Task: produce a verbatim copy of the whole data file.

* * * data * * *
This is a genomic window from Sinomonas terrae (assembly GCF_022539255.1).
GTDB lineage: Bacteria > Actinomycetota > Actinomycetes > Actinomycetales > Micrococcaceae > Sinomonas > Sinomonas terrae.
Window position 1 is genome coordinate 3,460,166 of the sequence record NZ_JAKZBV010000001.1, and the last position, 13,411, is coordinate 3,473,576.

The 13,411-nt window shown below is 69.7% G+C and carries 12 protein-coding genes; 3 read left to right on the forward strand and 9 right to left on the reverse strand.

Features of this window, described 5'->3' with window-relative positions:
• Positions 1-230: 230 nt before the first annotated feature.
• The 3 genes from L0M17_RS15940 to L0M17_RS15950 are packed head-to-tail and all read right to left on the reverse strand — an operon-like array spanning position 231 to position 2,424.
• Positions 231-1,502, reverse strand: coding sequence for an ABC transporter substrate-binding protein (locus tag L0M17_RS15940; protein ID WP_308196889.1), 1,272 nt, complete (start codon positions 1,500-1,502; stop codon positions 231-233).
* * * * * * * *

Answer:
This is a genomic window from Sinomonas terrae (assembly GCF_022539255.1).
GTDB lineage: Bacteria > Actinomycetota > Actinomycetes > Actinomycetales > Micrococcaceae > Sinomonas > Sinomonas terrae.
Window position 1 is genome coordinate 3,460,166 of the sequence record NZ_JAKZBV010000001.1, and the last position, 13,411, is coordinate 3,473,576.

The 13,411-nt window shown below is 69.7% G+C and carries 12 protein-coding genes; 3 read left to right on the forward strand and 9 right to left on the reverse strand.

Features of this window, described 5'->3' with window-relative positions:
• Positions 1-230: 230 nt before the first annotated feature.
• The 3 genes from L0M17_RS15940 to L0M17_RS15950 are packed head-to-tail and all read right to left on the reverse strand — an operon-like array spanning position 231 to position 2,424.
• Positions 231-1,502, reverse strand: coding sequence for an ABC transporter substrate-binding protein (locus tag L0M17_RS15940; protein ID WP_308196889.1), 1,272 nt, complete (start codon positions 1,500-1,502; stop codon positions 231-233).